4) And those of you would like to be trained to facilitate the discernment of others can attend our interviewer and facilitator training February 21 and 22 in Corpus Christi, Texas.

That's us all over.


 
Grief & Hope PDF Print E-mail
Written by Sherry   
Wednesday, 11 February 2009 11:16
Amy Welborn has a truly wonderful post up about preparing for her husband Michael's funeral and the strange contrast between the Presence and supernatural consolation that she has felt  - at times -  in the past week and what other people expect her to feel.
This is not BS. It is not just what people who work for the Church are supposed to say. It was truly the focus of Michael’s life and as I pondered this, it occurred to me that during all the years that we knew each other and all the conversations and arguments we would have about these kinds of things, I was being prepared for this moment. There is a lot more to this than I’ll say here, but just understand that in letting all of this surge through me as I listened to the Gospel, tears surged up from deep within and I was startled to consider those tears and realize that for the first time in five days, there was no sadness or grief in them. It was not joy - it was gratitude.  the grief would return soon afterward, but at that moment, I felt nothing but gratitude. And a firm belief of the reality of the Way, the Truth and the Life. Now, with Christ, as we hope and pray, Michael is embraced, fully known, and fully loved. What we all seek in our wanderings.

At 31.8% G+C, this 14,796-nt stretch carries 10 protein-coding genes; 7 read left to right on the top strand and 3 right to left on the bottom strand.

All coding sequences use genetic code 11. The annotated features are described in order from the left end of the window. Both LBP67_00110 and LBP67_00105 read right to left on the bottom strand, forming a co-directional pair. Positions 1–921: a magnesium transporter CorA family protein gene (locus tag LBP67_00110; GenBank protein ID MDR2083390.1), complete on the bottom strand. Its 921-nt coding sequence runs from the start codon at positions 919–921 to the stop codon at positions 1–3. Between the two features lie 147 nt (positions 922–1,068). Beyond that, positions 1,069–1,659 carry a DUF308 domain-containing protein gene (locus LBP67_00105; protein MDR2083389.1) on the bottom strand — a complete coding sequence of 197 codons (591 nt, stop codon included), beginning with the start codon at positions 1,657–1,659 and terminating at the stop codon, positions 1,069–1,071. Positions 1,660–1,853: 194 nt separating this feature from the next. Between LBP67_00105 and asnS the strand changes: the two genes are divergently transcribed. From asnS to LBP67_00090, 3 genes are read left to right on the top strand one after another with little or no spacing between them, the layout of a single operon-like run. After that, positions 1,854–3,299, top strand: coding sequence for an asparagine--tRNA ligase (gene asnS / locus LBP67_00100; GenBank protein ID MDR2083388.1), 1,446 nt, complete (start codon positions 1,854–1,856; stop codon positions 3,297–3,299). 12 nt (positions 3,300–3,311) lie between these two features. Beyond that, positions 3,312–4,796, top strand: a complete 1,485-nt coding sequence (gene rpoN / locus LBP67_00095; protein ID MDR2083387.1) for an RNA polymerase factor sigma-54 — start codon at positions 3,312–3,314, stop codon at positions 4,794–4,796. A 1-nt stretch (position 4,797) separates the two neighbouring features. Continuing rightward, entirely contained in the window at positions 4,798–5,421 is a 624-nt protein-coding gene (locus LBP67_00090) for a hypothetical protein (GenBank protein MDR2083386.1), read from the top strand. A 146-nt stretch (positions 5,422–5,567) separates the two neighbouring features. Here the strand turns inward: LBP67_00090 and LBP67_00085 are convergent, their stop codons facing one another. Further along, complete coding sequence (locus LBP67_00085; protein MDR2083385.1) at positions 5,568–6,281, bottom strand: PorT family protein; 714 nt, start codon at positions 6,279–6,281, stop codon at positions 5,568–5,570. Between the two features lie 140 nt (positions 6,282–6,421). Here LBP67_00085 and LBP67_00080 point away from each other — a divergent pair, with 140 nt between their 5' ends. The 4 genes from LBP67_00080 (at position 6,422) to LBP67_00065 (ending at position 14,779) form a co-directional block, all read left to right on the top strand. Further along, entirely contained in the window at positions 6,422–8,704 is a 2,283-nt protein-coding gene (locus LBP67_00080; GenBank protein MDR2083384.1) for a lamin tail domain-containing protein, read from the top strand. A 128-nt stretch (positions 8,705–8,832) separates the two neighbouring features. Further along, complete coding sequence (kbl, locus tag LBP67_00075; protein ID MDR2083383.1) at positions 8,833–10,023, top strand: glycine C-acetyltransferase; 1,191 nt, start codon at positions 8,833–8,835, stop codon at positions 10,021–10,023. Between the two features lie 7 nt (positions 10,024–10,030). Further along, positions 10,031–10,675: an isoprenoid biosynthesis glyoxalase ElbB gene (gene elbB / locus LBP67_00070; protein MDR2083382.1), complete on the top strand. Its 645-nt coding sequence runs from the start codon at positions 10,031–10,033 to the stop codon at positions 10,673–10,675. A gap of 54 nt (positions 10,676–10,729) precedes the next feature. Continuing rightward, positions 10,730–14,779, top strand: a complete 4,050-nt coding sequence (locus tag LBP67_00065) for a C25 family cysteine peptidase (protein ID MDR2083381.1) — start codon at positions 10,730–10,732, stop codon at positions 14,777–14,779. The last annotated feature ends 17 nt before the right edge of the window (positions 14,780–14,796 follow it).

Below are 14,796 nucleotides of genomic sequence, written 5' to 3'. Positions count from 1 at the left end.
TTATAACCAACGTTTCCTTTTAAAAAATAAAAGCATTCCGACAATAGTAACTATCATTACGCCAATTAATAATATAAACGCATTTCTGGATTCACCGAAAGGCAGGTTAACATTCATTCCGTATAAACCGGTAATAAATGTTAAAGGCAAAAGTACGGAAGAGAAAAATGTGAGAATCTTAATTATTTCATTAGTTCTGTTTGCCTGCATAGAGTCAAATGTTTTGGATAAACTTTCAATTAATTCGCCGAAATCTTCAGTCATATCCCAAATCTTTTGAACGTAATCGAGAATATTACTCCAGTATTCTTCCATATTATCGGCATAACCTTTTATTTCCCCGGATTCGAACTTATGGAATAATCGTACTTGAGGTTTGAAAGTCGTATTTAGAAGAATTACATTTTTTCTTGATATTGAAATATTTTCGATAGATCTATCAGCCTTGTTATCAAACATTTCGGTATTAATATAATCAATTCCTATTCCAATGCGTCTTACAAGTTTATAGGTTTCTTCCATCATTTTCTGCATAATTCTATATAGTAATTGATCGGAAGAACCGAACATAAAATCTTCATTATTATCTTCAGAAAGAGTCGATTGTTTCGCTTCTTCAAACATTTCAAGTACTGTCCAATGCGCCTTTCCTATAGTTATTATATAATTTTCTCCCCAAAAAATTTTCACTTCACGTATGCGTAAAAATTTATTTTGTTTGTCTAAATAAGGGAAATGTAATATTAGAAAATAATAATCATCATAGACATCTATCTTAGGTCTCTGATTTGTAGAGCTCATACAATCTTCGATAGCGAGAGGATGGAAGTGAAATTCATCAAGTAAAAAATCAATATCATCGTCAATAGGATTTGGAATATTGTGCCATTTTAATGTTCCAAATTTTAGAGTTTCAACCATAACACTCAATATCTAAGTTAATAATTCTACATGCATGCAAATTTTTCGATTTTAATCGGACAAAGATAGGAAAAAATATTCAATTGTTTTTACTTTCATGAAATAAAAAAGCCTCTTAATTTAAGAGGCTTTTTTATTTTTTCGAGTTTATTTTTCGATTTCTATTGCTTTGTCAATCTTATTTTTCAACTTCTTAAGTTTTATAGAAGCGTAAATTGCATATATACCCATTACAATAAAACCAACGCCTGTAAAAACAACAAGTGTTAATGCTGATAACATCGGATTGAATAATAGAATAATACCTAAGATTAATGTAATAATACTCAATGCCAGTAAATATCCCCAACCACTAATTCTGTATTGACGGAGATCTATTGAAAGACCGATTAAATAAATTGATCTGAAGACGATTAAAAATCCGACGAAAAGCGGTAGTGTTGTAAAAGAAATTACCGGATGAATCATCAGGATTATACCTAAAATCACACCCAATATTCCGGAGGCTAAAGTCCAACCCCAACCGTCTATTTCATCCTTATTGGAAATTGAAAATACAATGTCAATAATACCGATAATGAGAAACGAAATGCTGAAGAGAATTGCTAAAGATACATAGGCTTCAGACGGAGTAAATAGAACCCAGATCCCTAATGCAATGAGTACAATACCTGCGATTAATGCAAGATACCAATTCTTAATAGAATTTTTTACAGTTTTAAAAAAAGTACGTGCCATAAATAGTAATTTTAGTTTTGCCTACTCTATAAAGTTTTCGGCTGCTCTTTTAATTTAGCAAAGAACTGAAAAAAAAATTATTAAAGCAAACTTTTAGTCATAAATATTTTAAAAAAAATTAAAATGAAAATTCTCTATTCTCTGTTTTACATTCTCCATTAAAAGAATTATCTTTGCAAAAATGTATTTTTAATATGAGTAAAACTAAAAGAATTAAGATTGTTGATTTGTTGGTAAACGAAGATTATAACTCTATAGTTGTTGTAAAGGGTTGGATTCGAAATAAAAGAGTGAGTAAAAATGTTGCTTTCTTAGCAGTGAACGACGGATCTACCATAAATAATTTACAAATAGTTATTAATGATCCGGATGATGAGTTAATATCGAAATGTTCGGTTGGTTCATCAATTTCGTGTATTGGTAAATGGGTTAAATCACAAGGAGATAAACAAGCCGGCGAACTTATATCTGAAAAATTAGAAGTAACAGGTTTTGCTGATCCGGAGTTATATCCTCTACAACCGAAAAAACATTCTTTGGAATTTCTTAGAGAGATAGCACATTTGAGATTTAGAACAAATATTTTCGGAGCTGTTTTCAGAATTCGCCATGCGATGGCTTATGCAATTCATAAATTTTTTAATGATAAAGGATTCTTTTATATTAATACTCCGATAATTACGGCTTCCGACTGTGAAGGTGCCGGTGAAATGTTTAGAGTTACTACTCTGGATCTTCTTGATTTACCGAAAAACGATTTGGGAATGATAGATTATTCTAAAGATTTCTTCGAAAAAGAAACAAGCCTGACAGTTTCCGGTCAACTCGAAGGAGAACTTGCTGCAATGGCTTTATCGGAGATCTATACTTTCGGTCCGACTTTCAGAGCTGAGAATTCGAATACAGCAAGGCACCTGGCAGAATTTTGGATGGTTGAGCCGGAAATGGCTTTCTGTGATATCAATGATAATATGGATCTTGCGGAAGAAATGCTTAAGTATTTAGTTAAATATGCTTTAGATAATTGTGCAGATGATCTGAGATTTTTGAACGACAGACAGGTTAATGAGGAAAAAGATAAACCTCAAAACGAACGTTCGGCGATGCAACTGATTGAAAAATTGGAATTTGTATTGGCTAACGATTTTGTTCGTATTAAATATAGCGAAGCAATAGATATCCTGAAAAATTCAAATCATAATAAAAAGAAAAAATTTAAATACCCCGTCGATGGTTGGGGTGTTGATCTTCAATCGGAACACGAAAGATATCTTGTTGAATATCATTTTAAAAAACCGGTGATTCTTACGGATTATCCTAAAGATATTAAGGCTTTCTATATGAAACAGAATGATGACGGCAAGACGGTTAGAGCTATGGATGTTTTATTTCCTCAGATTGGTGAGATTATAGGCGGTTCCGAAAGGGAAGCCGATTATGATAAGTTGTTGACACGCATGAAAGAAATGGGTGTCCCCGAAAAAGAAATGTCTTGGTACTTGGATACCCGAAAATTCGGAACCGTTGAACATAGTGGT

Read the whole thing.  It is what lived Christian hope in the face of death looks like.
It is not that we are not supposed to grieve.  We are not supposed to grieve as one who has no hope.
The completely mysterious and unlooked for kind of hope that is the fruit of years of walking with Christ.
Paul Tournier, a well known Christian physician, said something similar when his beloved wife of many years died.
" I can honestly say that I have a great grief and that I am a happy man."

 
Job Security PDF Print E-mail
Written by Sherry   
Tuesday, 10 February 2009 11:23
It is estimated that:

- 122,000 new Christians are baptized every 24 hours.

- 37,000 new Catholics are added to the Church every 24 hours.

That's 13.32 million new Catholics on the planet every year!

-  The World Christian Encyclopedia

All have been baptized into Christ's death and resurrection and need
the sacraments
initial proclamation
the liturgy and prayer
Initial catechesis
apostolic formation